Commercial Law World - Issue 4, 2017 - 23

TIMOTHY WAN

for summary judgment, holding that "The fact that
Gentissi may be entitled to obtain reimbursement from
another source does not relieve him to pay for the
services rendered to him in the first instance." In North
Shore University Hospital at Manhasset v. Bernstein, Index
Number 15067-10 decision of the Honorable Andrea
Phoenix, dated January 5, 2011, the Court granted
Plaintiff's motion for summary judgment, holding
that where the "patients do not deny that service was
provided, the belief that there is insurance coverage
does not relieve the patient from liability." In North
Shore University Hospital at Manhasset v. Juan, Index
Number 25022-05, decision of the Honorable Randy Sue
Marber, dated June 16, 2006, the Court held that "The
issue of third party coverage is distinct from patient's
obligation to pay the Plaintiff. If the Plaintiff and patient
are the only parties to a contract, patient is not absolved
of liability by seeking indemnification from a third
party... Therefore, whether patient would be indemnified
through his motor vehicle or other insurance company
has no relevance to Plaintiff's claim against patient."
In the District Court of Suffolk County, the case
trend is similar. In North Shore University Hospital at
Manhasset v. Morris, Index Number SMC 10261-05,
decision of the Honorable G. Ann Spelman, dated May
5, 2006, the Court held that "Assuming, arguendo, that
the patient did have medical insurance in effect on the
date in question, such coverage would not constitute a
valid defense to the action at bar, since the fact that the
services may have been covered by insurance does not
relieve the patient of his responsibility for the payment
of same." In Southside Hospital v. Smith, Index Number
SMC 11872-05, decision of the Honorable G. Ann
Spelman, dated July 11, 2006, the Court held that "the
possibility that the patient's treatment may be covered
by insurance does not relate to the merits of the main
action, and is legally insufficient as a defense..."
This is also true in the Civil Court of Queens County.
In Long Island Jewish Medical Center v. Samuels, Index
Number 50801-03, decision of the Honorable Kevin J.
Kerrigan, dated November 10, 2004, this Court held that
patient "has failed to articulate a meritorious defense;
he merely states that his wife had full medical coverage
at the time of the hospital service." In Long Island
Jewish Medical Center v. Kaur, Index Number 128513-10,
decision of the Honorable Leslie J. Purificacion, dated
October 5, 2012, this Court granted summary judgment
where "patient's only defense that the sum due plaintiff
was covered by insurance is insufficient to raise a triable
issue of fact. Patient submits no evidence to demonstrate
that insurance paid plaintiff for the services rendered."

Additionally, on March 31, 2004, the Supreme Court
of Queens County, by the Honorable Orin R. Kitzes,
in Long Island Jewish Medical Center v. Weisenberg,
Index Number 3488-03, granted Summary Judgment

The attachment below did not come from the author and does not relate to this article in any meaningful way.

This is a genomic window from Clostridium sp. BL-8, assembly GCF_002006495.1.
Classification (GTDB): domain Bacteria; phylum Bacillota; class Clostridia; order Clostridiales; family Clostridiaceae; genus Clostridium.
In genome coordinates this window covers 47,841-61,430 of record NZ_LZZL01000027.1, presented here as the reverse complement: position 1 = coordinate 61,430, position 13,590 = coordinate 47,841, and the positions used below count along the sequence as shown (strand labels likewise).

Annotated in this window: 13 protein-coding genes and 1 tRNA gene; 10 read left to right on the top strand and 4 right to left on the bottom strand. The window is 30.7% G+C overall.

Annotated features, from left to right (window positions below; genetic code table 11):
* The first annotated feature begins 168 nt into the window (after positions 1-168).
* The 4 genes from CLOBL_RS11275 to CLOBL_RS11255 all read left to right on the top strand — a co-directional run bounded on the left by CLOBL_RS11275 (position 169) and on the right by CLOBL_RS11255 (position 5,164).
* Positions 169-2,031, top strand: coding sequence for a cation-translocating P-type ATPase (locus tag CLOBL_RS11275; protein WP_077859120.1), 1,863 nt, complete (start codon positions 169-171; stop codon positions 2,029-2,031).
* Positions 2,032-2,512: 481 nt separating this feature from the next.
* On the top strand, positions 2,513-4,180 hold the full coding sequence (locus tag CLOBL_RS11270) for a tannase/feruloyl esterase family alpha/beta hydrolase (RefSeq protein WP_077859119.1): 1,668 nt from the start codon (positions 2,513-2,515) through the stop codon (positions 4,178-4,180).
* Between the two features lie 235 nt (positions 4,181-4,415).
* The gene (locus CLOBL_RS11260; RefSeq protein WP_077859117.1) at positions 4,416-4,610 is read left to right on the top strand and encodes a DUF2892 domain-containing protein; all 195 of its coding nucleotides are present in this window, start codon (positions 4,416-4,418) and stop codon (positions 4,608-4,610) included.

for the Plaintiff, holding that "Motion by Plaintiff for
summary judgment is granted . Cross motion by patient
for summary judgment and attorney's fees is denied.
Plaintiff rendered medical care and treatment to patient
and payment has not been made. Patient does not deny
the claim by plaintiff but asserts that his insurance
carrier... is responsible for payment." Moreover, on
January 13, 2005, the Supreme Court of Queens County,
by the Honorable Arnold N. Price, in Long Island Jewish
Medical Center v. Keeney, Index Number 7025-04, denied
an application by Patient to vacate a default judgment,
holding that "patients' conclusory averment that they
believed that their insurance company was paying the
hospital bill does not obviate their obligation of payment
for services rendered."
Fundamentally, insurance coverage is not a defense
because there is no contractual privity between Medical
provider and Patient's insurance carrier. The sole
contract that exists is between the Patient, and their own
insurance carrier.

Medical provider is neither a
party to that contract, nor has
contractual privity with either
party, under said contract.
Medical provider is merely a
third-party beneficiary.
Parenthetically, it should be noted that this does not
affect any plenary action brought by a patient against a
third-party, for indemnification, in any way.

"The Amount Is Too High!"
Another myth is an attack that an "amount is
too high". Or, more articulately asserted, "the billed
amount is unreasonable." Presuming that the medical
provider has an affidavit from their patient accounts
department, asserting that the charges are reasonable,
the balance shifts to the patient, who would need to
provide some sort of expert opinion or expert witness
to refute that. Absent the expert to contradict, the
allegation that attempts to dispute the charge itself,
is wholly without merit.
CLLA.ORG

23


http://www.CLLA.ORG

Table of Contents for the Digital Edition of Commercial Law World - Issue 4, 2017

Contents
Commercial Law World - Issue 4, 2017 - Cover1
Commercial Law World - Issue 4, 2017 - Cover2
Commercial Law World - Issue 4, 2017 - Contents
Commercial Law World - Issue 4, 2017 - 2
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Commercial Law World - Issue 4, 2017 - 4
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Commercial Law World - Issue 4, 2017 - 28
Commercial Law World - Issue 4, 2017 - Cover3
Commercial Law World - Issue 4, 2017 - Cover4
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